Gaze Upon This World
I ’M BIKING through the dark in the smoky chill of Octo- ber. Overhead, a great-horned owl gathers itself and lands on a snag, its swiveling, feather-crowned head wider than my palm. I stop the bike and stand still. For a while, the owl and I watch each other. Then, hearing some creaturely
snap in the brush, it ungrips its branch and springs into the dark.
Wonder stirs in me and sharpens to delight. When I get home,
I’ll call Daddy and tell him I saw . . .
Three weeks ago today and it still isn’t real.
The fierce knuckly hands almost gentle in their letting go, the
big thing taking to the night as quiet as a sigh —
One breath. And then he’s gone.
I SEE THE WILD WORLD because my father taught me all my life
to look at it. The wrinkle of snake-back where I’m just about to
put my foot. Turkeys stalking in a cutover cornfield. The young
bobcat dashing across the road. Bald eagles wheeling over the
Upper Iowa River and the college where I teach. Spotting wild-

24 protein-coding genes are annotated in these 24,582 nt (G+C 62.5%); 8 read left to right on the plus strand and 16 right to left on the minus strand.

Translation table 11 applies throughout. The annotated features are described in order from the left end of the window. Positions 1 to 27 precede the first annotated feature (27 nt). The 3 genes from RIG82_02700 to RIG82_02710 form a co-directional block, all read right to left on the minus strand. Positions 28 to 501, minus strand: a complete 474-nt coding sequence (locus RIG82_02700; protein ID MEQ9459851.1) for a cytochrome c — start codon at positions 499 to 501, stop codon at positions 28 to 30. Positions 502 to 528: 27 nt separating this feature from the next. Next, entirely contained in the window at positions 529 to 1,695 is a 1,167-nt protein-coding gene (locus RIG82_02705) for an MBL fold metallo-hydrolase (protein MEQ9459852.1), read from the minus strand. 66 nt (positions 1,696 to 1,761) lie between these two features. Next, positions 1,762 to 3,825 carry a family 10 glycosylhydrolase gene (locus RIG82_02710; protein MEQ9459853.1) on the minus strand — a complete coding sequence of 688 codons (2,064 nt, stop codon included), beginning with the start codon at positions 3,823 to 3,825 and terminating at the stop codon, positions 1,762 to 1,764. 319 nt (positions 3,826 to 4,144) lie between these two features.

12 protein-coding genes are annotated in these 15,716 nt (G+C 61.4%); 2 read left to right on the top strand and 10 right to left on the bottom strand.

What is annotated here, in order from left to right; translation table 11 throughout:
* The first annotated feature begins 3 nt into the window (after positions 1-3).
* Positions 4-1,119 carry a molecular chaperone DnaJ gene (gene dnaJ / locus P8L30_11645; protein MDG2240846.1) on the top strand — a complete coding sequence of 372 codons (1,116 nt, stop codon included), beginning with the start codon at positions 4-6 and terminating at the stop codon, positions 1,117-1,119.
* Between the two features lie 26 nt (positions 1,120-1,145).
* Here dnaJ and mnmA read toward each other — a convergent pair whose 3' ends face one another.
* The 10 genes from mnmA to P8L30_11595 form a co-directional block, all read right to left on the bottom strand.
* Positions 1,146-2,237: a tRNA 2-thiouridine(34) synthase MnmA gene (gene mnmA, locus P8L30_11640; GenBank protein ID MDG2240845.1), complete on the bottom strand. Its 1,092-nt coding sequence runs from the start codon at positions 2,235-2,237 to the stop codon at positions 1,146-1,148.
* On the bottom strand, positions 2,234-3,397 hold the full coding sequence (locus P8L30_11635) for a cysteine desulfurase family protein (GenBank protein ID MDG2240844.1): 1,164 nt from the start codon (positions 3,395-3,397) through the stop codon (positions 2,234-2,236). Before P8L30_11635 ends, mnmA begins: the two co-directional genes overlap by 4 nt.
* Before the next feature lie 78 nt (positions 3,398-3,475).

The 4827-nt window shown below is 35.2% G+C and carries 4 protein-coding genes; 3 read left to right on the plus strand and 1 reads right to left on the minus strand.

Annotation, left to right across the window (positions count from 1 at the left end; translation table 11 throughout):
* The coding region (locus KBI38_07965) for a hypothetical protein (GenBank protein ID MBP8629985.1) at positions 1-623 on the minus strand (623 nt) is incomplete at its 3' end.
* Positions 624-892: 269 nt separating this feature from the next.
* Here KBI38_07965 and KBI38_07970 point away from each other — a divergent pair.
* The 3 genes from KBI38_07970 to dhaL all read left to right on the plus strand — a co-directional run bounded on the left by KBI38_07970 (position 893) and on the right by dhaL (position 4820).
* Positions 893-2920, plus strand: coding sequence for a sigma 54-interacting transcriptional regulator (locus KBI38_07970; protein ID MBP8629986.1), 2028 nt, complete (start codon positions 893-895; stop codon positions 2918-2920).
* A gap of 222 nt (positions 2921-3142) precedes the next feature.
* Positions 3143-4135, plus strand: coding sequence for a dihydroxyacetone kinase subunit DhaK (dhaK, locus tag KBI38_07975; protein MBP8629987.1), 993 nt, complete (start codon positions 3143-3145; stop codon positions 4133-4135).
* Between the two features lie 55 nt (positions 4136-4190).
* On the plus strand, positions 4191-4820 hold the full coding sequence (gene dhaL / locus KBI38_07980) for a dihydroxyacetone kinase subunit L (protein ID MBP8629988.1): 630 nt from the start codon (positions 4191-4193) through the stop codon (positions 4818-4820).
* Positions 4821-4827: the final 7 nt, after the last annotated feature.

life became a game: “Buzzard or hawk?” he’d ask, pointing at the
sky. Driving the two-lane roads near our farm at dusk, I’d test
him back: “Might be a deer up there,” I’d say, “you better slow
down.” When, a hundred yards later, the deer flashed through
the headlights, he’d sigh. “You have the best wildlife eyes on
Earth,” he marveled. “If you don’t see it, it isn’t there.”
My wildlife-spotting habit follows me everywhere I go, and
by now, everywhere I go could mean Alabama, Rome, Florence,
or London. One January, three students and I were trudging
up Fleet Street at dusk, the dome of St. Paul’s Cathedral glow-
ing in the sky. In the alley to Samuel Johnson’s house, up a
ramp of rain-shined cobblestones, a dark shape flickered. “ I’ll
be damned!” I exclaimed. It was a fox, white-tipped brush aloft,
Nature, sight, and time